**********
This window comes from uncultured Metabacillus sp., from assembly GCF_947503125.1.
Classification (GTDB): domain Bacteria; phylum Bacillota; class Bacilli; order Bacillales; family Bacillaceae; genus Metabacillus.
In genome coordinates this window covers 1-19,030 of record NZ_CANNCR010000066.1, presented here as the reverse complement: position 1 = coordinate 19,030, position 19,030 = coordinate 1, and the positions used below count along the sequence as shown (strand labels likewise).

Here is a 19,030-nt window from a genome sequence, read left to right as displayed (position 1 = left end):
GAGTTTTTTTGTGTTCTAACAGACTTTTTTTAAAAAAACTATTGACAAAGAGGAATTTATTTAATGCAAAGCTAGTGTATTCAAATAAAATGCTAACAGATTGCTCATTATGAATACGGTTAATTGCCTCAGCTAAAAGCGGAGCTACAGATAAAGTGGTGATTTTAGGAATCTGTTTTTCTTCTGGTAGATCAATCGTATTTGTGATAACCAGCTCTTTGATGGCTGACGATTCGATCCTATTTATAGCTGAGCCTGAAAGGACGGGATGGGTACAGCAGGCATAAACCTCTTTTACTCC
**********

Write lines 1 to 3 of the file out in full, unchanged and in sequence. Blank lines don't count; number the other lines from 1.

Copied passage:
This window comes from uncultured Metabacillus sp., from assembly GCF_947503125.1.
Classification (GTDB): domain Bacteria; phylum Bacillota; class Bacilli; order Bacillales; family Bacillaceae; genus Metabacillus.
In genome coordinates this window covers 1-19,030 of record NZ_CANNCR010000066.1, presented here as the reverse complement: position 1 = coordinate 19,030, position 19,030 = coordinate 1, and the positions used below count along the sequence as shown (strand labels likewise).